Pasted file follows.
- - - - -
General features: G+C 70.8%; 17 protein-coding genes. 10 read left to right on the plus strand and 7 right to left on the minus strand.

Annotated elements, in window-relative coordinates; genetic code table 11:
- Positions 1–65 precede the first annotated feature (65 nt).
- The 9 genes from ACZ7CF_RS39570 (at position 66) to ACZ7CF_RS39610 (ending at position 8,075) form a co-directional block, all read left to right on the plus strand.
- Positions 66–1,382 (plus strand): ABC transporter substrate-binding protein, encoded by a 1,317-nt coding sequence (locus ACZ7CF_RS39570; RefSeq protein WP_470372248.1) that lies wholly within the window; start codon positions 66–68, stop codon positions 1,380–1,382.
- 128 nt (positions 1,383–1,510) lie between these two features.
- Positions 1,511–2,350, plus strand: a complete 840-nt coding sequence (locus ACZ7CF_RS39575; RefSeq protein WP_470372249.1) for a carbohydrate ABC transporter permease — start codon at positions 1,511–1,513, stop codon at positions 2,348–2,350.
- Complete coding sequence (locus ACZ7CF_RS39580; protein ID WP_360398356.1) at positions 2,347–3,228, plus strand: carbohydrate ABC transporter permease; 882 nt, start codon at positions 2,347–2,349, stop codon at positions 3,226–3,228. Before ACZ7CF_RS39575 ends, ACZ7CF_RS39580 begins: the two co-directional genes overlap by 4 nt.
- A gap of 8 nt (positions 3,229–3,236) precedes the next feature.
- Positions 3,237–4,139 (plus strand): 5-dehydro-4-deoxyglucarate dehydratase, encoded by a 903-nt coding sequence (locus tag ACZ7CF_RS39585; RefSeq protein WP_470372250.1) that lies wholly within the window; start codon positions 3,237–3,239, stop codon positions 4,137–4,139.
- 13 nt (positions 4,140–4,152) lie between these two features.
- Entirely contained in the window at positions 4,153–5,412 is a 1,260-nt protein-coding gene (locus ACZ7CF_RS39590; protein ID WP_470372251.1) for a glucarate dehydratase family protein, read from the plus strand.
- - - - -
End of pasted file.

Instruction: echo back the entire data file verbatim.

General features: G+C 70.8%; 17 protein-coding genes. 10 read left to right on the plus strand and 7 right to left on the minus strand.

Annotated elements, in window-relative coordinates; genetic code table 11:
- Positions 1–65 precede the first annotated feature (65 nt).
- The 9 genes from ACZ7CF_RS39570 (at position 66) to ACZ7CF_RS39610 (ending at position 8,075) form a co-directional block, all read left to right on the plus strand.
- Positions 66–1,382 (plus strand): ABC transporter substrate-binding protein, encoded by a 1,317-nt coding sequence (locus ACZ7CF_RS39570; RefSeq protein WP_470372248.1) that lies wholly within the window; start codon positions 66–68, stop codon positions 1,380–1,382.
- 128 nt (positions 1,383–1,510) lie between these two features.
- Positions 1,511–2,350, plus strand: a complete 840-nt coding sequence (locus ACZ7CF_RS39575; RefSeq protein WP_470372249.1) for a carbohydrate ABC transporter permease — start codon at positions 1,511–1,513, stop codon at positions 2,348–2,350.
- Complete coding sequence (locus ACZ7CF_RS39580; protein ID WP_360398356.1) at positions 2,347–3,228, plus strand: carbohydrate ABC transporter permease; 882 nt, start codon at positions 2,347–2,349, stop codon at positions 3,226–3,228. Before ACZ7CF_RS39575 ends, ACZ7CF_RS39580 begins: the two co-directional genes overlap by 4 nt.
- A gap of 8 nt (positions 3,229–3,236) precedes the next feature.
- Positions 3,237–4,139 (plus strand): 5-dehydro-4-deoxyglucarate dehydratase, encoded by a 903-nt coding sequence (locus tag ACZ7CF_RS39585; RefSeq protein WP_470372250.1) that lies wholly within the window; start codon positions 3,237–3,239, stop codon positions 4,137–4,139.
- 13 nt (positions 4,140–4,152) lie between these two features.
- Entirely contained in the window at positions 4,153–5,412 is a 1,260-nt protein-coding gene (locus ACZ7CF_RS39590; protein ID WP_470372251.1) for a glucarate dehydratase family protein, read from the plus strand.